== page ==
Ari -Sanitary Pad Dispenser
A sanitary pad dispenser that tracks user pad dispensing.
The Ari- Sanitary pad dispenser is a self-service pad dispenser installed in schools. Girls are issued a unique ID-card which is used to access the machines. The Ari team also teaches the importance of menstrual hygiene management.
The product is currently distributed directly by the manufacturer. The manufacturer plans to partner with NGOs in the future. Interview with designer in 2020
650 USD (70,000 KSH) Interview with designer, Converted in June 2020
There are four main competitors. The first is traditional in-person, one-on-one monitoring, and distribution of sanitary pads. There is also Genesis Care, Yz-Me, and Dial a pad.
Female students aged 9-19 years. Interview with designer in 2020
The designer has not yet selected their manufacturing strategy.
The designers have not yet selected their IP strategy.Interview with designer in 2020
The machine is not being sold yet. Currently, the designers form partnerships with schools and offer the machine as a service.
None. The product is still in the development phase.
The product is a wall-mounted sanitary pad dispenser. The machine has an 82-pad capacity and can accept most commercial pads sold in Kenya. The end-user withdraws pads by tapping a near-field communication (NFC) card on a card reader, where the machine dispenses one pad per tap. Each NFC card has a unique user-ID associated with it, which allows product tracing. This tracing data is shared with the partner schools, which allows them to better track the usage of sanitary pads.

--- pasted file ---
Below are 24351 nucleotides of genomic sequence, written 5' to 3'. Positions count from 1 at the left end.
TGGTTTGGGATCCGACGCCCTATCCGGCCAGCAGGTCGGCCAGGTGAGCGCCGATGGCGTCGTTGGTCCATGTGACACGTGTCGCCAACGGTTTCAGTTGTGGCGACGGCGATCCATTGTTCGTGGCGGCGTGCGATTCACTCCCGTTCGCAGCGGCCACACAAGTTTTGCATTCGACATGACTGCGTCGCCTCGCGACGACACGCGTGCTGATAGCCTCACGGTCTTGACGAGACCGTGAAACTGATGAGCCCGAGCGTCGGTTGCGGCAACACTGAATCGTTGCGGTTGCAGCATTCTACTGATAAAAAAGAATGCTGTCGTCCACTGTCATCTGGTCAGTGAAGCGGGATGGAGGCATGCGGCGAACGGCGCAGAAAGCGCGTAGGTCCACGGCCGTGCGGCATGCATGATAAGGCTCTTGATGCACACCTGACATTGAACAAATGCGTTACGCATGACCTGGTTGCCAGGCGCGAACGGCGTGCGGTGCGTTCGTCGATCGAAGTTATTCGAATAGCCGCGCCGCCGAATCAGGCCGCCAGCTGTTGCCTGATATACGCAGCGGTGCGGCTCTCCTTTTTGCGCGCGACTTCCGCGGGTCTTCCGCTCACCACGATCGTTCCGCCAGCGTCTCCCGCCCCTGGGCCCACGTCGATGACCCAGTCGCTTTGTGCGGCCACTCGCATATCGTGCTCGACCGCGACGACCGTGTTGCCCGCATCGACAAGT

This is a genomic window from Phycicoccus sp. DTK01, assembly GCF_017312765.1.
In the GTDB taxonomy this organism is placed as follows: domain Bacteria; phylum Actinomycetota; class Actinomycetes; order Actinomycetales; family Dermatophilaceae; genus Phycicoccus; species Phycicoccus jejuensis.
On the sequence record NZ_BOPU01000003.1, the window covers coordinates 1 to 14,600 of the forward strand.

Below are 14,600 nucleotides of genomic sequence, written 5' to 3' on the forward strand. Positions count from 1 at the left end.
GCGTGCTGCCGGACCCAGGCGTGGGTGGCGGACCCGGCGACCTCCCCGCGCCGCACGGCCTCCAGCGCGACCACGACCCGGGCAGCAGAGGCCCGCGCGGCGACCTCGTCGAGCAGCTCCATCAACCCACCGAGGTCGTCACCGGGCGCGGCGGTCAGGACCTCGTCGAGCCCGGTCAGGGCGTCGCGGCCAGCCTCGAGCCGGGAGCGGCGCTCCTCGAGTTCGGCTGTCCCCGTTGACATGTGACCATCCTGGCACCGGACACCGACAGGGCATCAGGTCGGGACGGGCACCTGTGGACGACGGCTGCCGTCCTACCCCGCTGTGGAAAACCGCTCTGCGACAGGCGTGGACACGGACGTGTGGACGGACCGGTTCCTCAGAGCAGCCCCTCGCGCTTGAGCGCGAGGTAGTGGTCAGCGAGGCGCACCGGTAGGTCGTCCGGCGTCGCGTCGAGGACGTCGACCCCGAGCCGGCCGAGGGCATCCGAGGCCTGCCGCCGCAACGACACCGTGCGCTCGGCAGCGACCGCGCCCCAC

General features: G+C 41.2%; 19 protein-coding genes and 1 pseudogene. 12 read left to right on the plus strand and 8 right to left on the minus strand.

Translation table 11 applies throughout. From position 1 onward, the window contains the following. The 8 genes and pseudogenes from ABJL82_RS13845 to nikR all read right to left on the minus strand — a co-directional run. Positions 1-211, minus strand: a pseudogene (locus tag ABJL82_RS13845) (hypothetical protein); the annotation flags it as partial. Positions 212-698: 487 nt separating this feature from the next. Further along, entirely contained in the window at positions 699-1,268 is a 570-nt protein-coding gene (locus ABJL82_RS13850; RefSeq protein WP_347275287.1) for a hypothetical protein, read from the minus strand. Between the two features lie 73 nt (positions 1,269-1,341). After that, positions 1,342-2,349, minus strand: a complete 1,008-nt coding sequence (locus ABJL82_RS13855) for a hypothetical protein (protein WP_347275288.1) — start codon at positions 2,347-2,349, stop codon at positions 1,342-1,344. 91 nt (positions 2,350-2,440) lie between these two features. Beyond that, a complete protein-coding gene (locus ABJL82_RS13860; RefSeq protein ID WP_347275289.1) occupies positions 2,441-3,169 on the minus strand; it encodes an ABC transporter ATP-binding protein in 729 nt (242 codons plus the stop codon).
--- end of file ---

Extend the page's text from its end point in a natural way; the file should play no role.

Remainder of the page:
The machine dimensions are approximately 400 x 700 x 200 mm.
Provided by the manufacturer.
Replacement components include NFC cards.
The machine has an 82-pad capacity and requires manual filling once empty. The life time of the machine is expected to be between 5-10 years.
Manufacturer specified performance targets include privacy, physical accessibility, and end-user independence.
Machine testing was done by the manufacturer. Specific testing parameters included: compatibility with different market-available pads, machine refilling, dispensing mechanisms, end-user interaction and experience, and battery efficiencies. No third party testing has been completed. Interview with designer in 2020
No third-party organizations, only testing performed by the designer.
Safety precautions include potential sharp edges and the potential the machine may detach from its wall.
The machine is powered by either solar or grid power. An NFC card is required by the end-user to use the machine.
J. G. Vaughn, A Review of Menstruation Hygiene Management among Schoolgirls in Sub-Saharan Africa, University of North Carolina, 2013.
M. Sommer, Where the education system and women’s bodies collide: The social and health impact of girls’ experiences of menstruation and schooling in Tanzania, J. Adolesc., vol. 33, no. 4, pp. 521–529, Aug. 2010, doi: 10.1016/j.adolescence.2009.03.008.
J. Kirk and M. Sommer, Menstruation and body awareness: linking girls’ health with girls’ education, 2006.
In the process of approval by the Kenya Bureau of Standards.
The dispenser has gone through several rounds of end-user testing, including students and teachers.
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